An extract from my memoirs at convent school, 1950 - 1952:
I was a Catholic, which is to say that my parents were Catholics; my mother from birth, my father having converted at some point from the Congregational Church. Consequently I spent my early years languishing in that particular combination of sickly, glutinous, sin-obsessed, guilt-ridden, death-worship that was the Catholic Church. I was ignorant of the fact that Henry VIII had burned Catholics while his daughter, Mary, burned Protestants. I didn’t know that the Sovereign of Great Britain cannot marry a Catholic. I didn’t know that Guy Fawkes, effigies of whom we cheerfully burned every 5 November, had been a Catholic. I was unaware that my birthday, 12 July, was a legendary date in the Protestant calendar, the day that celebrated the annihilation of the Catholic army of James II by the Protestant William of Orange at the Battle of the Boyne. William’s victory ensured that Protestantism rather than Catholicism ruled in Britain thereafter.
Catholics generally name their children after the saints, virtually all of whom were martyrs, men and women who died—nearly always in agony—for their faith. Once in my early teens I recall walking through a Catholic seminary with time on my hands to peruse the many oil paintings that adorned the walls. These were exclusively representations of martyrs being executed in a variety of gruesome ways, illustrative of the boundless ingenuity of the torturers—and the artists. Catholics are, of course, used to seeing large and realistic crucifixes in their churches, showing the corpse of a man who has died in agony on a gibbet.
This obsession with death can go to sickening extremes. Catholics revere Saint Thérèse of Lisieux. She received special permission to join a Carmelite monastery at the age of fifteen, and died there of consumption nine years later. This ‘Little Flower’ had written of her developing illness:
… in the early hours of Good Friday, Jesus gave me to hope that I should soon join Him in His beautiful Home. How sweet is this memory … I felt a hot stream rise to my lips. I thought I was going to die, and my heart nearly broke with joy … when it was time to get up, I remembered at once that I had some good news to learn, and going to the window I found, as I had expected, that (my) handkerchief was soaked with blood. Dearest Mother, what hope was mine! I was firmly convinced that on this anniversary of His Death, my Beloved had allowed me to hear His first call, like a sweet, distant murmur, heralding His joyful approach …
Such stomach-churning bliss at the prospect of imminent death surely borders on the pathological, not to mention sinful. Why is it that the Catholic Church is so mesmerized by death rather than celebrating the joys of life? Some relics of St Thérèse were recently brought to Britain. Her body, apparently, had been divided into at least three parts, and bones from her leg and foot were sent on tour around the UK like some medieval peep-show. I thought that in Western so-called Civilized Society (in which I include France), the sanctity of the dead and their right to rest in peace was a fundamental, if unwritten, human right. Who performed that division into three of St Thérèse? Did just her disarticulated bones remain when she was dug up or was a surgeon needed, and who authorized that grizzly affair?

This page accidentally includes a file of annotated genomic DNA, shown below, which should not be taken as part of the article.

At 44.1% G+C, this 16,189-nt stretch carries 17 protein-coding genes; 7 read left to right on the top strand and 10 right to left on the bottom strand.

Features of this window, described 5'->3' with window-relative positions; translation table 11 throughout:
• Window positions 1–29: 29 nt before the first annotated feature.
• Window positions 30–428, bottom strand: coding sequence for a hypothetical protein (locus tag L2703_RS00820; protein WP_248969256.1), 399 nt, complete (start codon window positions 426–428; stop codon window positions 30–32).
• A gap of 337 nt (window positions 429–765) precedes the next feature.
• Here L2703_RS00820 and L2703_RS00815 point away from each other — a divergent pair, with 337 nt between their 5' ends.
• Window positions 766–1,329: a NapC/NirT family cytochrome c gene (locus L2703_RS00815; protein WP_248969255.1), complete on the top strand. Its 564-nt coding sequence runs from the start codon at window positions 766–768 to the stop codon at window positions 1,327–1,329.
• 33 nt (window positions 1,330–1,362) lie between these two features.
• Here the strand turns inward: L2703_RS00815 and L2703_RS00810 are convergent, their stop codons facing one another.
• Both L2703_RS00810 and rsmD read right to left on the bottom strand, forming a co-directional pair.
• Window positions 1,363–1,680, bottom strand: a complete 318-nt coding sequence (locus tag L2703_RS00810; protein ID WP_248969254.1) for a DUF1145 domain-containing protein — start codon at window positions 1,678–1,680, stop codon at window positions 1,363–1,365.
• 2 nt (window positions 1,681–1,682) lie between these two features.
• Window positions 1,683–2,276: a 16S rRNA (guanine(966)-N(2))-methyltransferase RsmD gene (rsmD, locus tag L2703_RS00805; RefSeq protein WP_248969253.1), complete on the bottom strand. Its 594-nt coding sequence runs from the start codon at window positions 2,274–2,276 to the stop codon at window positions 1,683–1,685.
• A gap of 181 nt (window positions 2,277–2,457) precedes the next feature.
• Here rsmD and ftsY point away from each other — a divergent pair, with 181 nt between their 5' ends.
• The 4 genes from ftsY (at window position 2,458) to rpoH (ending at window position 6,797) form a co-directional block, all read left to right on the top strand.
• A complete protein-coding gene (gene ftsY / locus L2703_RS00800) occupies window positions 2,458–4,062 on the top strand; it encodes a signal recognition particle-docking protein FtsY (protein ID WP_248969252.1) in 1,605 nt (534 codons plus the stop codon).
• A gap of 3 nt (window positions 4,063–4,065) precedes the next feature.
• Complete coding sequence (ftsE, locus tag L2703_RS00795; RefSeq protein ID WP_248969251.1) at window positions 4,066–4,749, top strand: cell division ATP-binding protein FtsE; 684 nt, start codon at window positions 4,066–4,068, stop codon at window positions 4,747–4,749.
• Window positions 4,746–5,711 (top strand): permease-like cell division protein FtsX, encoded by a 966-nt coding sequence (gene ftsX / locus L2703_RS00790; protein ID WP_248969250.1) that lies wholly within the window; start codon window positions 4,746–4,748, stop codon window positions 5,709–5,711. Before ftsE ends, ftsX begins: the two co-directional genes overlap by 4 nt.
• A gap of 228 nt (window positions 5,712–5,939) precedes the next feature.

This obsession with death does not stop there. Martyrs were in a ’state of grace’, without sin, and went straight to Heaven. But, we were told by the nuns, anyone who died in a state of ‘mortal’ sin would go directly to Hell and burn there in non-consuming fire for ever and ever and ever. This was not the wicked torture inflicted on a person being burned to death; that may have lasted for a few agonizing minutes, the victim usually suffocating from the smoke and fumes. This Catholic Hell was the precision application of the most acute pain imaginable not for minutes, hours, days, weeks, months, or years, but for ever, and ever, and ever. The nuns at school reminded us five-year-olds of this time out of number, and reference to the Catechism of the Church on the Vatican website confirms that it remains the belief to this day. In order to make sure that we understood the risks, we were taught the prayer:
Now I lay me down to sleep;
I pray the Lord my soul to keep.
If I should die before I wake,
I pray the Lord my soul to take.
This verse absolutely terrified me. The prospect of dying in my sleep, with the possibility that I might go to Hell made me sick with fear.
The age of criminal responsibility in England at the time was eight; we were five-year-olds, and the nuns threatened us with the worst possible eternal torture for our transgressions.
Welcome to the Mirli Books blog written by Peter Maggs